A federal prosecutor is pushing back against the claim by the grieving family of Internet activist Aaron Swartz that "prosecutorial overreach" was a factor in his suicide, saying her office acted "fairly and responsibly."
News of the death of Swartz, 26, last Friday sent shock waves through the hacker community, the Massachusetts Institute of Technology and the larger online world.
His family and partner issued a statement saying that federal charges filed over allegations that he stole millions of online documents -- mostly scholarly papers -- from MIT through the university's computer network contributed to Swartz's decision to take his own life.
But the U.S. attorney for Massachusetts, Carmen M. Ortiz, disputed their account of events in a statement released late Wednesday, while expressing her sympathy "as a parent and a sister" for their loss.
"I know that there is little I can say to abate the anger felt by those who believe that this office's prosecution of Mr. Swartz was unwarranted and somehow led to the tragic result of him taking his own life," she said.
"I must, however, make clear that this office's conduct was appropriate in bringing and handling this case. The career prosecutors handling this matter took on the difficult task of enforcing a law they had taken an oath to uphold, and did so reasonably."
If convicted on the federal computer fraud charges he faced, Swartz could have been sentenced to 35 years in prison or a hefty fine.
However, Ortiz said, prosecutors recognized there was no evidence Swartz had acted for personal gain, and considered that the harshest penalties available under the law were not appropriate for his alleged offenses.
As a result, prosecutors told Swartz's legal team they would recommend to the judge a sentence of six months in a low-security setting, she said.
At the same time, Swartz's defense was free to suggest to the judge that probation would be more appropriate, Ortiz said, and the final call would lay with the judge.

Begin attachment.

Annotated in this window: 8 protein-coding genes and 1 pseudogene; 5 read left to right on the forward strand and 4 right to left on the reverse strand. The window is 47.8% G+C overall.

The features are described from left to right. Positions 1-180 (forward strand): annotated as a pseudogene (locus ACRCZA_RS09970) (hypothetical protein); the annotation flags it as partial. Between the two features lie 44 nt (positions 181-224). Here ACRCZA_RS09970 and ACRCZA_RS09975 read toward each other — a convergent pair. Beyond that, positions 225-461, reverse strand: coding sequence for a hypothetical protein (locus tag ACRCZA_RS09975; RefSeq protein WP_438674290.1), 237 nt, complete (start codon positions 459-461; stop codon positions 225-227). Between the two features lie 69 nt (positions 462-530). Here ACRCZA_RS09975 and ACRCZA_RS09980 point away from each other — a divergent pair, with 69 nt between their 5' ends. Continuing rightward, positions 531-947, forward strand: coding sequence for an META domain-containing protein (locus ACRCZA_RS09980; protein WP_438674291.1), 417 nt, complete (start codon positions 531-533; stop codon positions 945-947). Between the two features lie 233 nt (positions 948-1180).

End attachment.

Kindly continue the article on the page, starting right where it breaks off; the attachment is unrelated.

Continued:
"At no time did this office ever seek -- or ever tell Mr. Swartz's attorneys that it intended to seek -- maximum penalties under the law," she concluded.
"As federal prosecutors, our mission includes protecting the use of computers and the Internet by enforcing the law as fairly and responsibly as possible. We strive to do our best to fulfill this mission every day."
Ortiz dropped the charges against Swartz on Monday, a day before his funeral in Highland Park, Illinois.
The statement from Swartz's family and partner had called his death "the product of a criminal justice system rife with intimidation and prosecutorial overreach."
It also criticized U.S. prosecutors because they sought "an exceptionally harsh array of charges (for) an alleged crime that had no victims," and MIT because it did not "stand up for Aaron."
"Decisions made by officials in the Massachusetts U.S. attorney's office and at MIT contributed to his death," his loved ones said.
Swartz's suicide inspired a flurry of online tributes and mobilized Anonymous, the loosely defined collective of so-called "hacktivists" who oppose attempts to limit Internet freedoms. They claimed credit late Sunday for defacing several MIT websites.
A White House petition to "Remove United States District Attorney Carmen Ortiz from office for overreach in the case of Aaron Swartz" was set up Saturday. By Thursday, it had garnered more than 40,000 signatures.
Swartz, widely regarded as a digital prodigy, helped develop social news site Reddit and RSS, the technology that allows websites to send updates to subscribers, at a young age.
On leaving Reddit, he engaged in Internet digital activism, co-founding Demand Progress, a political action group that campaigns against Internet censorship.
But he pushed the legal limits, allegedly putting him on the wrong side of the law.
In 2011, he was arrested in Boston and accused of computer fraud and illegally obtaining documents from protected computers. He was later indicted in an incident in which he allegedly stole millions of online documents from the Massachusetts Institute of Technology. He pleaded not guilty in September, according to MIT's The Tech newspaper.
He had previously been investigated by the FBI after he released millions of U.S. federal court documents online. The alleged hacking was significant because the documents came from the government-run Public Access to Court Electronic Records, or PACER, which typically charges a fee, which in 2009 was 8 cents a page.